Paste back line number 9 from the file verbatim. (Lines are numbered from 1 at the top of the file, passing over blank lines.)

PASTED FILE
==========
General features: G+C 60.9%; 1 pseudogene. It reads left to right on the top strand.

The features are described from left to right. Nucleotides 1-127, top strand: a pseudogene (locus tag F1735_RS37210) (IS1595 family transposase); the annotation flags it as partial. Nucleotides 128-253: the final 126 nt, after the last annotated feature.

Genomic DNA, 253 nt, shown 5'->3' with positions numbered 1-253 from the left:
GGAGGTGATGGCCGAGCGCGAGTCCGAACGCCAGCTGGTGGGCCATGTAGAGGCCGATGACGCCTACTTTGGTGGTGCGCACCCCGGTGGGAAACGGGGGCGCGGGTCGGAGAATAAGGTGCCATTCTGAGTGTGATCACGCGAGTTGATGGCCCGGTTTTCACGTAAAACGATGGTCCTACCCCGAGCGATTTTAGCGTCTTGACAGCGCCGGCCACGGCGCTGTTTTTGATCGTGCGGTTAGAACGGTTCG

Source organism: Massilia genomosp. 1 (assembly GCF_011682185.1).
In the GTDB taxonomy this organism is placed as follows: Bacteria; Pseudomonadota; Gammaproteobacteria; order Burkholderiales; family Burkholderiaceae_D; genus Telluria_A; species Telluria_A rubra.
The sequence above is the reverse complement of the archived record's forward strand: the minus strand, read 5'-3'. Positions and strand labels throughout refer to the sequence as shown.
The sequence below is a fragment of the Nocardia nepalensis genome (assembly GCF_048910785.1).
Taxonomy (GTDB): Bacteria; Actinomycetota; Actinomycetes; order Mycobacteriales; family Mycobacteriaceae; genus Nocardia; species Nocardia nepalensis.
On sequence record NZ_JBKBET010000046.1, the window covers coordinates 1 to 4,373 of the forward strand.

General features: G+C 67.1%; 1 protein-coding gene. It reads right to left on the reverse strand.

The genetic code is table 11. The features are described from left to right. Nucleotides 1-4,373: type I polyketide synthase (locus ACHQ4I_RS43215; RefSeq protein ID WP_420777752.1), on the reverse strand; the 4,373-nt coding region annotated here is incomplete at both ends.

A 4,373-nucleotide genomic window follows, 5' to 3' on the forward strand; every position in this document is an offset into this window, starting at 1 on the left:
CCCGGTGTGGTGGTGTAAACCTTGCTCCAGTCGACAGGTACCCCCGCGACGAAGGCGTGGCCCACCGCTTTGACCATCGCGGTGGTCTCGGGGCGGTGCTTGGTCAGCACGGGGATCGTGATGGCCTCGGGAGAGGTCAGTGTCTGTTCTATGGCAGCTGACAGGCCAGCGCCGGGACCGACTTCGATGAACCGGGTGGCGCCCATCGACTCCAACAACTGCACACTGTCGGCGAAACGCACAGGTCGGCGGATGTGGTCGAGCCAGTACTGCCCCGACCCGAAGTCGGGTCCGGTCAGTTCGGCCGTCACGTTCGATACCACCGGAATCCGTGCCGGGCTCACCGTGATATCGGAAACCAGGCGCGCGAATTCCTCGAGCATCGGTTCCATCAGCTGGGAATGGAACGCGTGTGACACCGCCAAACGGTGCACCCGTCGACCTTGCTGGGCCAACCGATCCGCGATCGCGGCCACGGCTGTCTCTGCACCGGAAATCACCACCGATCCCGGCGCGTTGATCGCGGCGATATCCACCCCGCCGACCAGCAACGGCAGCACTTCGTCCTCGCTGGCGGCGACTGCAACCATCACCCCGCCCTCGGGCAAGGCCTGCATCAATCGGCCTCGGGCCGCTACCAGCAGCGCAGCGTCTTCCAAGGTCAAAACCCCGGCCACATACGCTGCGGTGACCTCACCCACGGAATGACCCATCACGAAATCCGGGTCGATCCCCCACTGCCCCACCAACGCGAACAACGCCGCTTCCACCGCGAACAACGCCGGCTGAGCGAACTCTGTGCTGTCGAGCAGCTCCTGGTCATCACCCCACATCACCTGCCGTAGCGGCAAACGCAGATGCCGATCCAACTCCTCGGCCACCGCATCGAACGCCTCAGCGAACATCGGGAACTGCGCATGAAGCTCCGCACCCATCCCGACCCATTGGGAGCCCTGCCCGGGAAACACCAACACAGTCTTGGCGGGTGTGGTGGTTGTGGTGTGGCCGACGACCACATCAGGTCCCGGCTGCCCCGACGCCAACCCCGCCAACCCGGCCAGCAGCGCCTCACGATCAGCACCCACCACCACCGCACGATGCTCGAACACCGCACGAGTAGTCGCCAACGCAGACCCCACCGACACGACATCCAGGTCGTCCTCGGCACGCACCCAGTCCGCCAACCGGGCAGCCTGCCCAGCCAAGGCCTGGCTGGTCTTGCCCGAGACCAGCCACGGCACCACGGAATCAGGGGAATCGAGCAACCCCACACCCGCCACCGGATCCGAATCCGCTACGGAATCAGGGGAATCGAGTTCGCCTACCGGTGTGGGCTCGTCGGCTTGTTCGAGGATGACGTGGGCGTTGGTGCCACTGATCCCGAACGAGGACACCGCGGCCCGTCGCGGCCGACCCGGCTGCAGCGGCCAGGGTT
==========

Taxonomy (GTDB): Bacteria; Actinomycetota; Actinomycetes; order Mycobacteriales; family Mycobacteriaceae; genus Nocardia; species Nocardia nepalensis.